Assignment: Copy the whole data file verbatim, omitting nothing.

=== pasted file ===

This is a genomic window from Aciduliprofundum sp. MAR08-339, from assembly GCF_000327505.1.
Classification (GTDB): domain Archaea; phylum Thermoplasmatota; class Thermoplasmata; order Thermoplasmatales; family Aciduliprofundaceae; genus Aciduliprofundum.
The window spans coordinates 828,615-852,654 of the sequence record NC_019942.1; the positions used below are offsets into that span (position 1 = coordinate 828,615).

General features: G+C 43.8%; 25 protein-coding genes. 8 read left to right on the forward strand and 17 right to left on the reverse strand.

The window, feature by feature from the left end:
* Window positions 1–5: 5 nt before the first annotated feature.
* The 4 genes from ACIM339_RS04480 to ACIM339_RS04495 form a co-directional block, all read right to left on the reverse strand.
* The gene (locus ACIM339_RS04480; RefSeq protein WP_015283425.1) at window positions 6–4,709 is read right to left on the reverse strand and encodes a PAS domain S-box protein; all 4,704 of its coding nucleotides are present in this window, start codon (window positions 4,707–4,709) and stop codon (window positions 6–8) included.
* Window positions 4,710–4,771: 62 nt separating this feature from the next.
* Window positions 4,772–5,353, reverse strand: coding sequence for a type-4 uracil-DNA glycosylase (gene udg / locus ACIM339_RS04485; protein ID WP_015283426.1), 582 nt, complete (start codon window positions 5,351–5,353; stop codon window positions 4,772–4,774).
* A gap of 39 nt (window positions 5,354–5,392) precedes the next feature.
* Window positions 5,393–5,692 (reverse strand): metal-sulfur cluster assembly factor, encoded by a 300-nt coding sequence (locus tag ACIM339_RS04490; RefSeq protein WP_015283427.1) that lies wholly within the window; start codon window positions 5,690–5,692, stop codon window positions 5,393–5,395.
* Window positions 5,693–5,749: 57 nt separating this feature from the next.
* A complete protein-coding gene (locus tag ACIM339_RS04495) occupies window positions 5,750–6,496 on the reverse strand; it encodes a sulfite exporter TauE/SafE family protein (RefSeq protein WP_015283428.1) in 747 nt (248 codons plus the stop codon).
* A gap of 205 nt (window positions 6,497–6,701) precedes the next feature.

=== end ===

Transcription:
This is a genomic window from Aciduliprofundum sp. MAR08-339, from assembly GCF_000327505.1.
Classification (GTDB): domain Archaea; phylum Thermoplasmatota; class Thermoplasmata; order Thermoplasmatales; family Aciduliprofundaceae; genus Aciduliprofundum.
The window spans coordinates 828,615-852,654 of the sequence record NC_019942.1; the positions used below are offsets into that span (position 1 = coordinate 828,615).

General features: G+C 43.8%; 25 protein-coding genes. 8 read left to right on the forward strand and 17 right to left on the reverse strand.

The window, feature by feature from the left end:
* Window positions 1–5: 5 nt before the first annotated feature.
* The 4 genes from ACIM339_RS04480 to ACIM339_RS04495 form a co-directional block, all read right to left on the reverse strand.
* The gene (locus ACIM339_RS04480; RefSeq protein WP_015283425.1) at window positions 6–4,709 is read right to left on the reverse strand and encodes a PAS domain S-box protein; all 4,704 of its coding nucleotides are present in this window, start codon (window positions 4,707–4,709) and stop codon (window positions 6–8) included.
* Window positions 4,710–4,771: 62 nt separating this feature from the next.
* Window positions 4,772–5,353, reverse strand: coding sequence for a type-4 uracil-DNA glycosylase (gene udg / locus ACIM339_RS04485; protein ID WP_015283426.1), 582 nt, complete (start codon window positions 5,351–5,353; stop codon window positions 4,772–4,774).
* A gap of 39 nt (window positions 5,354–5,392) precedes the next feature.
* Window positions 5,393–5,692 (reverse strand): metal-sulfur cluster assembly factor, encoded by a 300-nt coding sequence (locus tag ACIM339_RS04490; RefSeq protein WP_015283427.1) that lies wholly within the window; start codon window positions 5,690–5,692, stop codon window positions 5,393–5,395.
* Window positions 5,693–5,749: 57 nt separating this feature from the next.
* A complete protein-coding gene (locus tag ACIM339_RS04495) occupies window positions 5,750–6,496 on the reverse strand; it encodes a sulfite exporter TauE/SafE family protein (RefSeq protein WP_015283428.1) in 747 nt (248 codons plus the stop codon).
* A gap of 205 nt (window positions 6,497–6,701) precedes the next feature.